News agency, Cape Town, South Africa
Tuesday October 17th 2017

Killer busses: tougher laws sought ahead of World Cup

Siyabonga Kalipa

The recent furore over unsafe busses, combined with the prospect of foreign tourists needing to get around the country during the 2010 World Cup, has led the Department of Transport to seek tougher legislation in order to take bus companies that flout the laws, off the road.Western Cape Transport MEC Robin Carlisle has been strident in seeking tougher action on recalcitrant bus companies.

The move comes on the back of ongoing controversy involving unroadworthy busses,with eight SA Roadlink busses having been removed from the roads in the Western Cape recently.

At a media briefing Carlisle said his office had considered banning bus operators who consistently broke road traffic laws, but that this was outside the powers of provincial government.
Carlisle said bus operators who “consistently disregard the law and place human life at risk” should be banned, but an initial analysis of the National Land Transport Act indicated this was beyond the provincial government’s scope.
“Its trouble enough when these buses break the traffic laws when they transport our people, when it’s the soccer World Cup we can’t afford to have an accident where, lets say, a bus had about 50 foreign tourists.”

Spokesperson for the Department of Transport Logan Maistry said the department was aware of the lack of legislative power to “sort out” bus operators who broke the law.
Maistry said: “The minister is looking and reviewing the legislature in trying to see where the loopholes are and what can the department do about those loopholes. The minister will be meeting with all relevant people under the department from all over the country.”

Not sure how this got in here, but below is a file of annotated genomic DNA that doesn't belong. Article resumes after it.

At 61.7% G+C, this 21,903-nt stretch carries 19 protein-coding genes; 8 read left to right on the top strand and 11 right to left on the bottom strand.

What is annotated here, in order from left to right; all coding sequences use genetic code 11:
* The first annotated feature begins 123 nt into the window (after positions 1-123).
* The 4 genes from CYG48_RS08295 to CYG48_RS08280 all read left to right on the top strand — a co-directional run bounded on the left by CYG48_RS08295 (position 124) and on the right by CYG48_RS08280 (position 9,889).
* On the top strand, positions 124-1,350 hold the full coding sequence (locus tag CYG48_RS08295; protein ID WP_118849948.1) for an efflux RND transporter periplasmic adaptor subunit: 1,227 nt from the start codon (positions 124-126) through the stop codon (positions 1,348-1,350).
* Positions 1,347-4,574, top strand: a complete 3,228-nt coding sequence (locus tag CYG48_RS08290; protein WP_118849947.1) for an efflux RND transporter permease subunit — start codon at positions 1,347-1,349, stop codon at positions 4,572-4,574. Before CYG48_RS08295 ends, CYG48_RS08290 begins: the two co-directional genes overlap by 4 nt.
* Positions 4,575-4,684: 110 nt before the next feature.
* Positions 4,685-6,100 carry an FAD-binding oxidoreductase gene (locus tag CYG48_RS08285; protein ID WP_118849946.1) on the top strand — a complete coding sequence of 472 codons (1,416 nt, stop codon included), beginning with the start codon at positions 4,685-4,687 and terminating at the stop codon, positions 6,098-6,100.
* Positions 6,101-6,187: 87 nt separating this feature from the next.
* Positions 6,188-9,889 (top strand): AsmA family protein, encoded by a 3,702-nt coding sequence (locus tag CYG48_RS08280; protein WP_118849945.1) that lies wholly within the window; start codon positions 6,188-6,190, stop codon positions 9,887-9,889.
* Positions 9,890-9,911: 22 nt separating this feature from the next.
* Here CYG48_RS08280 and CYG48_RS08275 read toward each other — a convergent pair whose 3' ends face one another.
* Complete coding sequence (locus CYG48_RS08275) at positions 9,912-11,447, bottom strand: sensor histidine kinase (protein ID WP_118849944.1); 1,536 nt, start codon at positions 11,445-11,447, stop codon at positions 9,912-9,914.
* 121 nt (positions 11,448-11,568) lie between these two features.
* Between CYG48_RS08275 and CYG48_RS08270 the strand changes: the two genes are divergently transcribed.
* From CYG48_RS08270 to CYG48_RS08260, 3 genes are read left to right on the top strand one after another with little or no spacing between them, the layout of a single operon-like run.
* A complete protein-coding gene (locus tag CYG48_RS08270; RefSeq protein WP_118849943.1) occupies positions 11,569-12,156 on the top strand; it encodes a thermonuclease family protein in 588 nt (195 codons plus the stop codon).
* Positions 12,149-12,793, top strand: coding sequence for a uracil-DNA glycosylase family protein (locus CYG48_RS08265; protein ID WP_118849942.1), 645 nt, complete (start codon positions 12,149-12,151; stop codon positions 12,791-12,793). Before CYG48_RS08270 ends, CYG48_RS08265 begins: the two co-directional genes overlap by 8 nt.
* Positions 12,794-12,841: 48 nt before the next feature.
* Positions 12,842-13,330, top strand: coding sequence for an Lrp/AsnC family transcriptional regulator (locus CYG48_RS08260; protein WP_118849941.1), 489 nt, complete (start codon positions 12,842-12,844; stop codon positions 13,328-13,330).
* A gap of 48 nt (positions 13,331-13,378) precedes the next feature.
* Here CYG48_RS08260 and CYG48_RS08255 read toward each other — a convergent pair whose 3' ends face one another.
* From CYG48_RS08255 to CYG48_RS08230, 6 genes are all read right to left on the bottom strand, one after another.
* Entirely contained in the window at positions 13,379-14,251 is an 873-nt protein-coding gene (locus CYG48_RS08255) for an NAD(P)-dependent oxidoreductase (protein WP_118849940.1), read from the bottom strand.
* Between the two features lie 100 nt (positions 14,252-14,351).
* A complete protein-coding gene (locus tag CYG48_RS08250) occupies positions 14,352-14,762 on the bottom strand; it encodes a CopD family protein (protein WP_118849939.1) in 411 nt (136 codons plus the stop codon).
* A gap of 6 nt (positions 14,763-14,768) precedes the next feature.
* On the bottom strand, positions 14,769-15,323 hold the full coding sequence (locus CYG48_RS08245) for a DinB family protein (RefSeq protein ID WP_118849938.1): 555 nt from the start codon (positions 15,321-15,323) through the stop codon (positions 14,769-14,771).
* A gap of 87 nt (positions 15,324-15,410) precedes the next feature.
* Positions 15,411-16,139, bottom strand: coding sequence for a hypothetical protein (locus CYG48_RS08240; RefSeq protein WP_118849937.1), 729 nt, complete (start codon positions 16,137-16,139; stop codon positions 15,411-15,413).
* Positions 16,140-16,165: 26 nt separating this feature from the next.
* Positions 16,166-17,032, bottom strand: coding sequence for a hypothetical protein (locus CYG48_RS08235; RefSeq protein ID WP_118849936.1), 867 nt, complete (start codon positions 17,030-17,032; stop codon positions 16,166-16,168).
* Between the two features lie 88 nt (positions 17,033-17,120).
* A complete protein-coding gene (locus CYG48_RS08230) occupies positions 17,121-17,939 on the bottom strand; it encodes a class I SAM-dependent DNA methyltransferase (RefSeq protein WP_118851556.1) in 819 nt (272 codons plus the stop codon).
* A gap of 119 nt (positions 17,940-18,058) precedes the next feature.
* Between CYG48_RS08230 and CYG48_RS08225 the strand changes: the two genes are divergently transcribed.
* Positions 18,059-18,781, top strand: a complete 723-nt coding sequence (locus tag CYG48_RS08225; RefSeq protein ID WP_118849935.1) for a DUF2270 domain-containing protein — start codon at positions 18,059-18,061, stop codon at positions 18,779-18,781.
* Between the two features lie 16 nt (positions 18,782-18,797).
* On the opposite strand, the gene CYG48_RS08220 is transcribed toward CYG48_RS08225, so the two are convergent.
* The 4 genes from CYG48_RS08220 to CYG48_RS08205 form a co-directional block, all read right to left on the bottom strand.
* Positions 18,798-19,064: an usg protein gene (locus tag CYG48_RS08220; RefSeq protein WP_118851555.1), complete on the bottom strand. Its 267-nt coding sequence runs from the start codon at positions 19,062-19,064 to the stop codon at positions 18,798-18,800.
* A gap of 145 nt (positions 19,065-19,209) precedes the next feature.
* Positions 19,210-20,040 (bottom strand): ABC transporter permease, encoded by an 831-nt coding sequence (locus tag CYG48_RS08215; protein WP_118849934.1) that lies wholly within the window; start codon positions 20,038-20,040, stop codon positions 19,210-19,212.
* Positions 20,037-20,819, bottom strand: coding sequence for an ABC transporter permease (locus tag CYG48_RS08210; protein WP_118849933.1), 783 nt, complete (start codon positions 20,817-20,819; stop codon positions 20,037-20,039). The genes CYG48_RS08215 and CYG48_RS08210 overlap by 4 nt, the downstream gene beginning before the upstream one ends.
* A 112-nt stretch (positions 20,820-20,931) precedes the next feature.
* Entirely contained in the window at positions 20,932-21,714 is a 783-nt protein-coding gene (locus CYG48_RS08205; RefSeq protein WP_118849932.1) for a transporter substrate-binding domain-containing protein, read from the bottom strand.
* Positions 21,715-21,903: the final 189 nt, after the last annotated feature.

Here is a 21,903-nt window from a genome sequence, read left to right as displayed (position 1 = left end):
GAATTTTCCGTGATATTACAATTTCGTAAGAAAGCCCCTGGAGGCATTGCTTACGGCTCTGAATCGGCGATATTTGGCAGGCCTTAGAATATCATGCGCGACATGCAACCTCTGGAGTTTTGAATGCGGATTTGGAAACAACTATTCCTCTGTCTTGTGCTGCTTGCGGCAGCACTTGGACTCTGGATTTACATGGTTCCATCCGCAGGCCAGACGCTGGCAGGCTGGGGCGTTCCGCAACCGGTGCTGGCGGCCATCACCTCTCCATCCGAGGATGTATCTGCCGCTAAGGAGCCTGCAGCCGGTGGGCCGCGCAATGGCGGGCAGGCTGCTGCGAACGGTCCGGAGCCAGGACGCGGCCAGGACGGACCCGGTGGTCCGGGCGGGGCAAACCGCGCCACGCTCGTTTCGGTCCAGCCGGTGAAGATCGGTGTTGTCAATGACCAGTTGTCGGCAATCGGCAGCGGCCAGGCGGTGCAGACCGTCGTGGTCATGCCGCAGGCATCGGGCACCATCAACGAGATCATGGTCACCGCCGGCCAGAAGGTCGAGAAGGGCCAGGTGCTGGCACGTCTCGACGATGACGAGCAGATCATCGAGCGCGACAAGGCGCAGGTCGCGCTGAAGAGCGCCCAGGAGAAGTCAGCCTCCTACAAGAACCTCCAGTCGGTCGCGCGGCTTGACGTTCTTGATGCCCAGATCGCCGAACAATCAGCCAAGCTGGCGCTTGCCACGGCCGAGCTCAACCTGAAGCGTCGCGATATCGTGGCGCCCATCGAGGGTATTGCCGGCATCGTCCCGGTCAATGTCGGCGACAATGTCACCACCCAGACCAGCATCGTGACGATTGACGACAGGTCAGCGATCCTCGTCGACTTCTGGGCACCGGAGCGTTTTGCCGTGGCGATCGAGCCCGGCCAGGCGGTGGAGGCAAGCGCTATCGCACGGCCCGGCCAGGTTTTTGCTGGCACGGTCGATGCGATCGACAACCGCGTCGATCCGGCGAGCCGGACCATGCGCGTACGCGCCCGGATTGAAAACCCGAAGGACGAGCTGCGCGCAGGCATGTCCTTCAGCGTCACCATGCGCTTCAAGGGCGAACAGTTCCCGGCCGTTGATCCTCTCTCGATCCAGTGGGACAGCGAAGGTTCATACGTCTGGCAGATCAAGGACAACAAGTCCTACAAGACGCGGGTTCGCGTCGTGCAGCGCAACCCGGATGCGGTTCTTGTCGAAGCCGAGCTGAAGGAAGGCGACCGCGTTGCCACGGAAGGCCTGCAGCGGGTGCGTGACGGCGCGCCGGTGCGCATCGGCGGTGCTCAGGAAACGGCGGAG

However, Maistry said the department was not reviewing the legislature simply because of World Cup fears, but because “we want safety on our roads”.

In the meantime the Western Cape transport and community safety departments have announced four measures to combat road fatalities.

According to a joint statement by Carlisle and community safety MEC Lennit Max, enforcement officers will continue to suspend the operation of all vehicles found to be unroadworthy and a safety risk.
This will be backed up with criminal charges, with a successful prosecution resulting in an operator being liable to a fine or imprisonment not exceeding six years. Carlisle said discussions with the provincial NPA to facilitate the process had already begun.

By the end of February facilities and staff would be in place to effect a 24/7 inspection of all transport entering and leaving the province on the N1 at the Beaufort West weigh-bridge and on the N2 at the Swellendam weigh-bridge.
Section 50 of the National Road Traffic Act will be used to document and investigate all serious and repeat transgressions. These will be made available to the Provincial Operating Licencing Board (POLB) so operating licences cannot be issued to serial transgressors.

Max said: “Let it be clear that bus operators who allow unsafe buses or drunk drivers to put public safety at risk are in our sightlines and their days are truly numbered.”

SA Roadlink CEO Allan Reddy, who met with the two MEC’s prior to the press briefing, claimed that his company was being victimised.
“There is a total misconception by the media because it is not just our buses that are found to be unroadworthy, and our buses go through a routine check before they go out on a trip.”
He said the company was willing to work with the provincial government.

Tags: 2010 World Cup, Allan Reddy, killer busses, Lennit Max, road safety, Robin Carlisle, SA Roadlink, Transport Department

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